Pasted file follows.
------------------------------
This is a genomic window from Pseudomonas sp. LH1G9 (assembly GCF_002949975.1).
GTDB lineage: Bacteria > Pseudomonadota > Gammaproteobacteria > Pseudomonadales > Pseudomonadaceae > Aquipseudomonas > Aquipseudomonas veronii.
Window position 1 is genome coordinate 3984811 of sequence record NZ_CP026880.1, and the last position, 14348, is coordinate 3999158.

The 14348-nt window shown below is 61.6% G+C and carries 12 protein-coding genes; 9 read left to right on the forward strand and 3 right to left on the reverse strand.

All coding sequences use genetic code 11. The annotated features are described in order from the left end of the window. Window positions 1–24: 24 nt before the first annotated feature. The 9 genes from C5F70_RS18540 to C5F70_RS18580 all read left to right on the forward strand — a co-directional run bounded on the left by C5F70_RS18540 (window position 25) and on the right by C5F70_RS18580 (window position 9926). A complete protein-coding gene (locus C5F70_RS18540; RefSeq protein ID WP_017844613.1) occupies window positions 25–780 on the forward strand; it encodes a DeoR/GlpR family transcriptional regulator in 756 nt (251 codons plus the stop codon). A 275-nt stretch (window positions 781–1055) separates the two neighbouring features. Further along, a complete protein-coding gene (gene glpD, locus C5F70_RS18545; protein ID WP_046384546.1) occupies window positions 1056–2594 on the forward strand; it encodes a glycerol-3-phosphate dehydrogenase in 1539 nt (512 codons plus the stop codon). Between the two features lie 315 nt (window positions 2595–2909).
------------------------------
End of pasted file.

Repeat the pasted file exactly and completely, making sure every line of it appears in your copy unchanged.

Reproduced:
This is a genomic window from Pseudomonas sp. LH1G9 (assembly GCF_002949975.1).
GTDB lineage: Bacteria > Pseudomonadota > Gammaproteobacteria > Pseudomonadales > Pseudomonadaceae > Aquipseudomonas > Aquipseudomonas veronii.
Window position 1 is genome coordinate 3984811 of sequence record NZ_CP026880.1, and the last position, 14348, is coordinate 3999158.

The 14348-nt window shown below is 61.6% G+C and carries 12 protein-coding genes; 9 read left to right on the forward strand and 3 right to left on the reverse strand.

All coding sequences use genetic code 11. The annotated features are described in order from the left end of the window. Window positions 1–24: 24 nt before the first annotated feature. The 9 genes from C5F70_RS18540 to C5F70_RS18580 all read left to right on the forward strand — a co-directional run bounded on the left by C5F70_RS18540 (window position 25) and on the right by C5F70_RS18580 (window position 9926). A complete protein-coding gene (locus C5F70_RS18540; RefSeq protein ID WP_017844613.1) occupies window positions 25–780 on the forward strand; it encodes a DeoR/GlpR family transcriptional regulator in 756 nt (251 codons plus the stop codon). A 275-nt stretch (window positions 781–1055) separates the two neighbouring features. Further along, a complete protein-coding gene (gene glpD, locus C5F70_RS18545; protein ID WP_046384546.1) occupies window positions 1056–2594 on the forward strand; it encodes a glycerol-3-phosphate dehydrogenase in 1539 nt (512 codons plus the stop codon). Between the two features lie 315 nt (window positions 2595–2909).